Mortlach 21 Gordon & MacPhail

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At a new bar now. No, I’m not drinking in addition to these posts. Well, one Brickworks Cider, and it was tasty, but still. We’re walking a lot and it’s vacation, stop giving me the third degree.

As I’m a totally awesome person and husband, while picking a place to eat and drink for the night, I pushed for a wine bar. My wife is worth it.

So what it was in a basement that I like? So what that they played nice, smooth, light jazz that I prefer? Or that that food was amazing? Or that they also had whisky by coincidence? I did this for her.

So they had Mortlach 21 (Gordon & MacPhail), and I haven’t reviewed it before. Why? Well I’m a little all over the place when it comes to Mortlach. I’ve loved some of the drams I’ve tried, and “meh” about others. It’s a pretty wide cliff, so I can’t just say “I’ll have Mortlach, I always like them” and expect something amazing.

It also doesn’t help that this is, for once, a pretty premium brand. And I don’t mean that in the Brora or Port Ellen way. More so the “Holy Damn they all cost a pretty penny” way. So the risk/reward goes up.

And I don’t blame Diageo, the owner, for charging a lot for these. It’s a key component in multiple Johnnie Walker bottlings. They need this stuff, and letting it out as both their own range of Single Malts, and as the mainstay across some of their blends means… well it means you charge extra for this seemingly magic juice.

So what’s up with this one? Well it’s an older bottling from another Independent Distiller. For awhile I actually thought that Gordon & MacPhail owned or had a deal with Diageo to bring these out, as I kept finding Mortlachs that looked to be OB but then had the G&M name all over them.

This is not the case, it’s just me having some experience bias, that’s all. It happens. So let’s see where this Mortlach falls on my scale, shall we?

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Price: N/A at the LCBO

Region: Speyside

Abv: 43%

Colour: 5Y 9/6

Nose: Pear, raisin, butterscotch, fruit cup, baklava

Quite fruity. Scratch that. I know I could, but then I can’t write scratch that and then this part. But Scratch that. This is very fruity.

There’s a general sense of all aspects of fruit that there could possibly be with this one. And some honey, pastry/butter, and nuts. Yes, it’s mostly fruit. No that doesn’t mean it’s inherently simple or just that flavour. It has various citrus and stone fruit flavours. Some of it is indifferent to one another, others step up.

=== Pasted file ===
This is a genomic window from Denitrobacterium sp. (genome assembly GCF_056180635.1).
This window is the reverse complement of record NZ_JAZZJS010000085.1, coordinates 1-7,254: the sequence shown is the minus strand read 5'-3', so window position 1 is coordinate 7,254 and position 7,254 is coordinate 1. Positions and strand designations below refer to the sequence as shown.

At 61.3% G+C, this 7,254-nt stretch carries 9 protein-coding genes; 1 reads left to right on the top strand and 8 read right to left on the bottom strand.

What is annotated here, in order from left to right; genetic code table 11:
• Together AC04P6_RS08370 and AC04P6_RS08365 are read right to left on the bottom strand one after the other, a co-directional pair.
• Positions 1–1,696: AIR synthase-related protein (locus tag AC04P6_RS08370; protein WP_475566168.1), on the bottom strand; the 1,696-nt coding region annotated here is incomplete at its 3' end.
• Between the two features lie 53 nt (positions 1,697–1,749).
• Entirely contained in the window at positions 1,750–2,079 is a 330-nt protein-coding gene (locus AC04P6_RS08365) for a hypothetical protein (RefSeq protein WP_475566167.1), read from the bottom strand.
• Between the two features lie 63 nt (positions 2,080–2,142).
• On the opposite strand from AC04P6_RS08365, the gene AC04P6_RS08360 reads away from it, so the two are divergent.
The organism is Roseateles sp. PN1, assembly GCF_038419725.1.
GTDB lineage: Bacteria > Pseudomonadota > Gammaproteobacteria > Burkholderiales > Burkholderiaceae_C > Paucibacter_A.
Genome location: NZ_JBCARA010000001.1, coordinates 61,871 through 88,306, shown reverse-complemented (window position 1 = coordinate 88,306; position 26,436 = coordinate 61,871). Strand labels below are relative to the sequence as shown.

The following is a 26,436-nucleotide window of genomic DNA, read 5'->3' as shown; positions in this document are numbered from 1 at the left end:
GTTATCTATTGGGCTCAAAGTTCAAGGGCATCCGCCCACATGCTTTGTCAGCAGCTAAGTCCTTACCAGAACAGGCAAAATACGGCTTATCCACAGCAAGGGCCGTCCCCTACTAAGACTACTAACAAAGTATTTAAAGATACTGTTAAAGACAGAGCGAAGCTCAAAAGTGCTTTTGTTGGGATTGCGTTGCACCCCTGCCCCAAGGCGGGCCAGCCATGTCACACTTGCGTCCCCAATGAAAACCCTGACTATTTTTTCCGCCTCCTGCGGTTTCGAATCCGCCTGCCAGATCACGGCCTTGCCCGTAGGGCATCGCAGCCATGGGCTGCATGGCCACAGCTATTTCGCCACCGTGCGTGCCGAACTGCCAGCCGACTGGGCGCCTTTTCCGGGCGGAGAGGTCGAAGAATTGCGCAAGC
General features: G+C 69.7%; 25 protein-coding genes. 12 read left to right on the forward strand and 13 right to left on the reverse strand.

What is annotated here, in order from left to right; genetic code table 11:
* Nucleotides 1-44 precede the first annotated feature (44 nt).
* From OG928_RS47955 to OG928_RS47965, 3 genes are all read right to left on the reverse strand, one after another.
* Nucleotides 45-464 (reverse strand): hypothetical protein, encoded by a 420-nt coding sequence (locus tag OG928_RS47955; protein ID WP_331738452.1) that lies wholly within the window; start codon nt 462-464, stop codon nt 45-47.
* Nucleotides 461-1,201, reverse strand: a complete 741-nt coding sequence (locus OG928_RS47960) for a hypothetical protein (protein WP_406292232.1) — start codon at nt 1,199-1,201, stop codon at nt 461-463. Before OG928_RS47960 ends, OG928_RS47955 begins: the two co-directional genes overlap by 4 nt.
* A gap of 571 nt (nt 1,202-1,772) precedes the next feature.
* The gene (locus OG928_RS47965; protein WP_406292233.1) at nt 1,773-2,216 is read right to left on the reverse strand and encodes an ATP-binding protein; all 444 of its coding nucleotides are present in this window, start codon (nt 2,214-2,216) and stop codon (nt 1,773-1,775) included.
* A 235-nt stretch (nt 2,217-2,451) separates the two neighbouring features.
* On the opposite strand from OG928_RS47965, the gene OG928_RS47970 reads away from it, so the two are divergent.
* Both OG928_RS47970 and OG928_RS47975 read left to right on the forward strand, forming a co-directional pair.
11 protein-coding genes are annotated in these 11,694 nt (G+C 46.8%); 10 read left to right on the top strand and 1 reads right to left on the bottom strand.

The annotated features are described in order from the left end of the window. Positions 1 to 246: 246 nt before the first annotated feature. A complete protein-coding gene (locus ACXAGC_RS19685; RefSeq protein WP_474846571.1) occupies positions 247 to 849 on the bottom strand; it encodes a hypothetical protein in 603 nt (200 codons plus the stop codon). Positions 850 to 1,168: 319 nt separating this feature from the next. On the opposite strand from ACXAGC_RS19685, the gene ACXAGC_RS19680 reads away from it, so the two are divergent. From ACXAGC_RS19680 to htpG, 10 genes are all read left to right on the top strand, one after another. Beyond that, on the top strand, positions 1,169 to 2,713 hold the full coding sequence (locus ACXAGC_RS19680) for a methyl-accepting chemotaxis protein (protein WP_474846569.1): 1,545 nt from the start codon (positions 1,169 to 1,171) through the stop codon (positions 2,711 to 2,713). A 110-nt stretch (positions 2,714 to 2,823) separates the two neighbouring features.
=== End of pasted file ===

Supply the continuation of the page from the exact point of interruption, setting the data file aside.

Taste: Pear, cashew, caramel, pumpkin pie

Big pear flavour starts this all off, then goes cold. It’s kinda muted and doesn’t excite me too much.

Given some time though there’s an earthy, sweet, and spicy/buttery flavour that decides to show up and smack the bitch that is my tongue.

Finish: Currant, cinnamon, butter, malt, roasted pecan, yeast, olive oil

Big flavours at the end. The tease of pumpkin pie leads me to a very diverse finish. Earthy, just the right amount of each element, and really tasty.

Granted I’ve been drinking lots of pumpkin flavours, so that’s probably why I went all autumn on the end. That said, pumpkin was off my diet while on holiday, so it sprang through, as it should (in some cases).

Conclusion: So here’s my first “in between” whisky. Or at least the most “in between” whisky I’ve had so far from Mortlach.

The nose made me wonder if it was simple or not. In the end I guess it is compared to the rest, and rather disjoint. The taste starts simple and then amps up to some flavours. The finish is the true star, and probably why this juice is used as much as it is.

So I enjoyed it, and I’d consider a bottle, but elements of it make me wonder if it should have been a little higher Abv. Even at 46% we may have found more to the taste and nose than some hints at complexity.


Scotch review #485, Speyside review #145, Whisky Network review #789

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